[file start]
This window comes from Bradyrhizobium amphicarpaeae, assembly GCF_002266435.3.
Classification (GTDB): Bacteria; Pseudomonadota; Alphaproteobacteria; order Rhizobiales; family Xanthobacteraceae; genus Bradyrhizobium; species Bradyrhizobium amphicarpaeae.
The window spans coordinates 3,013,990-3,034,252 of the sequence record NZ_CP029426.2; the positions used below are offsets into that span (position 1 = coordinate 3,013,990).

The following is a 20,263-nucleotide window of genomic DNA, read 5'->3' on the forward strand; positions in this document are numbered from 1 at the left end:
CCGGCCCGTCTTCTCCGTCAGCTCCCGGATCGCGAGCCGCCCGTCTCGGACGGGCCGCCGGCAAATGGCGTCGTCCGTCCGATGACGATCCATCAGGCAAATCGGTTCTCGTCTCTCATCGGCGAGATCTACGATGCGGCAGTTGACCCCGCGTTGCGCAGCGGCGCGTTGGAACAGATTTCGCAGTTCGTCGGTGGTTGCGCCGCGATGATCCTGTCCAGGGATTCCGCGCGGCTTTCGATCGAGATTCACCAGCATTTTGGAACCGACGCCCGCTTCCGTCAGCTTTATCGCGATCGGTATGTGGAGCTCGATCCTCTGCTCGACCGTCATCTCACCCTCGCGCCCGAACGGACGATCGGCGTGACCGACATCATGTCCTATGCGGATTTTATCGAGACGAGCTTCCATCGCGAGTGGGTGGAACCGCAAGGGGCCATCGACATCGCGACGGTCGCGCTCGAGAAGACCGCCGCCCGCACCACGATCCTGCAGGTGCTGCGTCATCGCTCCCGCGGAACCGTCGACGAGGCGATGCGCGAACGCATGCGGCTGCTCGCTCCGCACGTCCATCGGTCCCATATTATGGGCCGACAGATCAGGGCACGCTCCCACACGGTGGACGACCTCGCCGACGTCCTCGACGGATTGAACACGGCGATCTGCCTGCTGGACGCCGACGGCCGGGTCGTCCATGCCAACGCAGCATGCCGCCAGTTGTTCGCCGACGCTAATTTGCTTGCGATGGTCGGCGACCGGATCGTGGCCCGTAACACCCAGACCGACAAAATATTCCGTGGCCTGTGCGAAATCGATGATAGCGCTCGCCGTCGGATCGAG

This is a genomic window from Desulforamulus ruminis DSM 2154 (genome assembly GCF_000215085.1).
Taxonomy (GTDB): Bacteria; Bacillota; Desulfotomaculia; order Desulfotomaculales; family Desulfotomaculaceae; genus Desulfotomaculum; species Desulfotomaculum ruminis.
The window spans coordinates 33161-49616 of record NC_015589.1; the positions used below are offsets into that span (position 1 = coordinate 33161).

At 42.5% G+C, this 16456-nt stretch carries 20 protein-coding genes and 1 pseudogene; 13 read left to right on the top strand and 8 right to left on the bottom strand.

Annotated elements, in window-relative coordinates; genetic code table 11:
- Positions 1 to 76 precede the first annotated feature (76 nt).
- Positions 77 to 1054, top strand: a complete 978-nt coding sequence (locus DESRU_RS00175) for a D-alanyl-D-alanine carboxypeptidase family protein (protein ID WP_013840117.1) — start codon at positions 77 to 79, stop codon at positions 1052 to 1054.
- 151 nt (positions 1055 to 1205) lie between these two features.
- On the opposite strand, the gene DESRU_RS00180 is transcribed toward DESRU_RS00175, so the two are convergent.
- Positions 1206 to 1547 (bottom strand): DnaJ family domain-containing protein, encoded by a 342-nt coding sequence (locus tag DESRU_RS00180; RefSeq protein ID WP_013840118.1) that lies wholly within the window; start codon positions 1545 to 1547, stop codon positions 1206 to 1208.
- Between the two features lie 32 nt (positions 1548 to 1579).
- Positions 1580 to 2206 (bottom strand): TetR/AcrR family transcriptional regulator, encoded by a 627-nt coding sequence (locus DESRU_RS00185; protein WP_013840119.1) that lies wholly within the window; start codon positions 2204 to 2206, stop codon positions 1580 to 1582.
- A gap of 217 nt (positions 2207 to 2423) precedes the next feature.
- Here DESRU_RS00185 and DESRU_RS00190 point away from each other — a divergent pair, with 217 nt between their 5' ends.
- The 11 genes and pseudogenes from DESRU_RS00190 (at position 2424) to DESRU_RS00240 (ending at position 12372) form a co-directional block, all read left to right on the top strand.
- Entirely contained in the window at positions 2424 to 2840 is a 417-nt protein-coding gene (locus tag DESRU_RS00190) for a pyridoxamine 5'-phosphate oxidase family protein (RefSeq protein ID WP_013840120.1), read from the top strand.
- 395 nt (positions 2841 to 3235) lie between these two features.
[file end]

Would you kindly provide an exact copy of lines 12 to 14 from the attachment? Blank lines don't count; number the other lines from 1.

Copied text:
- Positions 77 to 1054, top strand: a complete 978-nt coding sequence (locus DESRU_RS00175) for a D-alanyl-D-alanine carboxypeptidase family protein (protein ID WP_013840117.1) — start codon at positions 77 to 79, stop codon at positions 1052 to 1054.
- 151 nt (positions 1055 to 1205) lie between these two features.
- On the opposite strand, the gene DESRU_RS00180 is transcribed toward DESRU_RS00175, so the two are convergent.